JACL emphasizes the importance and the power of words and calls upon the media to report on the situation accurately. These are not protestors; these are violent white supremacist terrorists. To refer to them as protestors denigrates those who engage in legitimate peaceful protest. Social media networks must also crack down on hate groups that have been using these outlets to openly plan the violent acts that have unfolded today.

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December Newsletter Delayed

The December issue of the Portland JACL newsletter was mailed on December 1. Unfortunately people have just been getting the newsletter on December 28. We are still mailing paper newsletters this month so this was not the official start of our e-newletter. Don’t forget to let us know if you would like to continue to receive the newsletter in the mail with a suggested annual donation of $25 to cover the cost of printing and mailing. You can let us know at PO Box 86310; Portland, Or 97286 or you can go to “Contact Us” on this website.

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Mochitsuki

Everyday for the month of January, the activity scheduled for the day will be available on the Mochitsuki website at mochipdx.org. You can access the video anytime after it is posted. Our only live program will be the music and panel discussion with Elena Moon Park on January 31st at 1 p.m.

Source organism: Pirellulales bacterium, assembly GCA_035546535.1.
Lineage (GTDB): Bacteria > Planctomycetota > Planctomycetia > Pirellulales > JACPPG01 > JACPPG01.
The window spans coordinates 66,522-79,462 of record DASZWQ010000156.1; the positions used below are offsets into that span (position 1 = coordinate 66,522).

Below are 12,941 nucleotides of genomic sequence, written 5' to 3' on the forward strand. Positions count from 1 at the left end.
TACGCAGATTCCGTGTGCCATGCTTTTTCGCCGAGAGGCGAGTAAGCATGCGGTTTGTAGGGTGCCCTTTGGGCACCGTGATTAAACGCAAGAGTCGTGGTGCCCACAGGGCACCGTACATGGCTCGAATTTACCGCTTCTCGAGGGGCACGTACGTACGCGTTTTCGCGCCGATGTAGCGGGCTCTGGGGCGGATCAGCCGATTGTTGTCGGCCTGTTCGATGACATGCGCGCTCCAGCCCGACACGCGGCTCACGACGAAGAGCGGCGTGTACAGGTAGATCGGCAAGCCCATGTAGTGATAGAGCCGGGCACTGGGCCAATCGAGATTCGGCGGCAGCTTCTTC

January

1 Hatsumode Shrine/Temple Vist by Konko Church and Henjyogi Temple

2 Koto Performance by Oregon Koto Kai

3 New Year’s Card Making by Japanese Women Portland

4 Organic New Onion and Potato Miso Soup from Scratch by Chef Nakao

5 How to Play Go by Portland Go Club

6 Trivia Game: Oshogatsu-Japanese New Year by PSU Institute for Asian Studies

7 Ikebana Flower Arrangement by Ikebana International-Portland Chapter

8 How to Celebrate New Year in Japan by Portland Kimono club

9 Storytelling by Robert Kikuchi-Yngojo

10 Why MOCHI for the New Year? by Takohachi

11 How to Make a 5-Minute Microwave Mochi by Cooking with Mazzy

12 Hariko: Japanese Head Bobber Toys by Lynn Geis

13 Trivia Game: OSECHI-Japanese New Year’s Food by PSU-Institute for Asian Studies

14 Way of the Staff by Rose City Shindokai

15 Tea Ceremony by Nikkei Fujinkai

16 Story Reading: “Thank You Very Mochi” by Paul Matsushima

17 Kids Practice Calligraphy by SORA shodo

18 Ways to Eat Mochi by Konko Church

19 Origami: How to Fold a Kagami Mochi

20 Trivia Game: MOCHI by PSU-Institute of Asian Studies

21 Oshushishushishushi and Okinawa Elsa Fold Dance by International School

22 How to Choose and Cook Tasty Rice by Consular Office of Japan in Portland

23 Taiko Performance by Portland Taiko

24 Children’s Flower Arranging by Wild Children’s Flowers

25 Gyoza (dumplings) by Cooking with Mazzy

26 Sapporo Snow Festival by Portland Sapporo Sister City Association